Health News Digest

November 3, 2008

Does A High-Fat Diet Promote Alzheimer’s Disease?

Brain on fat

By  Michael D. Shaw

We’ve been hearing for years about all the bad things that occur when we stay on a high-fat diet. The long list of maladies includes cardiovascular disease, strokes, diabetes, various forms of cancer, liver disease, sleep problems, inflammatory bowel disease, and kidney conditions. Now, a research group from Quebec’s Université Laval has evidence pointing to a high-fat involvement in Alzheimer’s Disease, as well.

But first, some background…

For several years, it has been hypothesized that Alzheimer’s is a protein misfolding disease, caused by an accumulation of abnormally folded amyloid-beta proteins in the brains of affected individuals. In 2002, it was reported that so-called tau proteins must be present to enable amyloid-beta to induce the degeneration of brain cells that occurs in Alzheimer’s disease. Amyloid-beta is a peptide of 39-43 amino acids that appears to be the main constituent of amyloid plaques in the brains of Alzheimer’s disease patients.

The 2002 work—done at Northwestern University—showed that neurons with normal amounts of tau degenerated in the presence of amyloid-beta, while neurons specially treated to be devoid of tau did not degenerate.

As such, tau and amyloid-beta are used as experimental markers for Alzheimer’s.

The Laval team, led by Frédéric Calon had two groups of mice, one a special transgenic type (a foreign gene is inserted into the animal’s genome) that produce the tau and amyloid beta proteins, and non-transgenic littermates. Cohorts of the transgenic and regular mice were fed either a high-fat (35%) low Omega-3; low-fat (5%) low Omega-3; or control diet. After several months, the research group examined how these diets affected the mice brains.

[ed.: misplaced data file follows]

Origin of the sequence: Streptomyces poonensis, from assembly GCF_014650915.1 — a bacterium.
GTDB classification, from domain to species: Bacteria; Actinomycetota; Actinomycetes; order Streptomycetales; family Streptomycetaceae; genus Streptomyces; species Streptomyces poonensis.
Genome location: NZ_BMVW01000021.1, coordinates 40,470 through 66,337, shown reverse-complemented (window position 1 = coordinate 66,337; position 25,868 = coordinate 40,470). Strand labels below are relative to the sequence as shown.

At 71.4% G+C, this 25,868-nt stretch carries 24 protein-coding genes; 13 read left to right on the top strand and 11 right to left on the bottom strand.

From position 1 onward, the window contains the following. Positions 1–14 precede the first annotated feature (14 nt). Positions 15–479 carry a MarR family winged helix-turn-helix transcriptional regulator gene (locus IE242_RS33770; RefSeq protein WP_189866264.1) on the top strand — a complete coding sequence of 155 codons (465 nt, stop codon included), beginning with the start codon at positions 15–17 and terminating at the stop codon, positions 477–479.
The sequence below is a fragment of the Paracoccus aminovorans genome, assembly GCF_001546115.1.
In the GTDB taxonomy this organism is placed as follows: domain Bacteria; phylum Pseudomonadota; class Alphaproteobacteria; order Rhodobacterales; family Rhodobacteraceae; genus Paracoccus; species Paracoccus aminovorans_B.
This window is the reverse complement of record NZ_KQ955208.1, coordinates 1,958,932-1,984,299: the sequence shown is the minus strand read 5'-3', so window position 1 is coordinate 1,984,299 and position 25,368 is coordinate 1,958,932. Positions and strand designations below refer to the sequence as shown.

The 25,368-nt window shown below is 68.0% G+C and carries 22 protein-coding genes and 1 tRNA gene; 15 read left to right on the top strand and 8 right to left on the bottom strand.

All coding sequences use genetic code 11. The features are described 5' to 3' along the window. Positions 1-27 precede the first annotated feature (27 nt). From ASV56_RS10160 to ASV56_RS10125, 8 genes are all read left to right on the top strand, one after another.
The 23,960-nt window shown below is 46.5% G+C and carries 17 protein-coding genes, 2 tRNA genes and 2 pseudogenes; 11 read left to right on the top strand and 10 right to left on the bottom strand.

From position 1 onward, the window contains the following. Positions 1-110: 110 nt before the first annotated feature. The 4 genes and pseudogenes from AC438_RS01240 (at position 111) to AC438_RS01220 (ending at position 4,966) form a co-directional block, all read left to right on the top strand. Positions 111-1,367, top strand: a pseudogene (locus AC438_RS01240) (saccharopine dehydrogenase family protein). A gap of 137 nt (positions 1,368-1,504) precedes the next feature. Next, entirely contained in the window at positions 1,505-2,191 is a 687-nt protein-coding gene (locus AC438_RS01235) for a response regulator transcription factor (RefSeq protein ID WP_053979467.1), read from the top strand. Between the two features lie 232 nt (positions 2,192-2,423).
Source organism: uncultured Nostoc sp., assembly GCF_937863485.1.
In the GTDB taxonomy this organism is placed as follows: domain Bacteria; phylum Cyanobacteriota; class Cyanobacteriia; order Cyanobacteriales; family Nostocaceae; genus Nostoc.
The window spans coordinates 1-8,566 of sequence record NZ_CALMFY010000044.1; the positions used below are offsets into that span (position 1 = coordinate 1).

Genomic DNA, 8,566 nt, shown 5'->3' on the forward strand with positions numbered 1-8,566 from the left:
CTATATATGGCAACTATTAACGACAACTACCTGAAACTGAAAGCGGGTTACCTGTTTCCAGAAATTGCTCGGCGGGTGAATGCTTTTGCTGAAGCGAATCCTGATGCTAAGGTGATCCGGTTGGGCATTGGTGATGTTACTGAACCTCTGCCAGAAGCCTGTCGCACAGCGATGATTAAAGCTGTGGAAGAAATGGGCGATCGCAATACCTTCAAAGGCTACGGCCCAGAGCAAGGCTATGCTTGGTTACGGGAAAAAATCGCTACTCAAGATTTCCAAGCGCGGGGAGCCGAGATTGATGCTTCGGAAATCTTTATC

The amyloid-beta and tau protein concentrations in the high-fat diet mice were respectively 8.7 and 1.5 times higher than the control diet mice. Another finding was that levels of the neurological protein drebrin were reduced in the high-fat diet mice, and this is also a characteristic of Alzheimer’s.

This research was published in the 15 October 2008 edition of the online journal Neurobiology of Aging, in an article entitled “High-fat diet aggravates amyloid-beta and tau pathologies in the 3xTg-AD mouse model.” Study co-author Carl Julien commented, “Metabolic changes induced by such a diet could affect the inflammatory response in the brain.”

Dr. Calon remarked further:

“Our findings lead us to believe that a diet containing more omega-3s and less saturated fat could prevent the development of Alzheimer’s, at the very least among people genetically predisposed to the disease. We cannot state with any certainty that what we have observed among transgenic mice also occurs in humans, but there is no harm in eating less fat and more Omega-3s.”

There are plenty of rodent studies, based on the flimsiest of correlations, which are used to justify expensive and draconian environmental policies. Here, though, is good science looking at proteins occurring in man and mouse, whereby a correlation seems much more compelling. Besides, there are many other good reasons to consume less fat and more Omega-3s.

Just one more example of the old adage “you are what you eat.”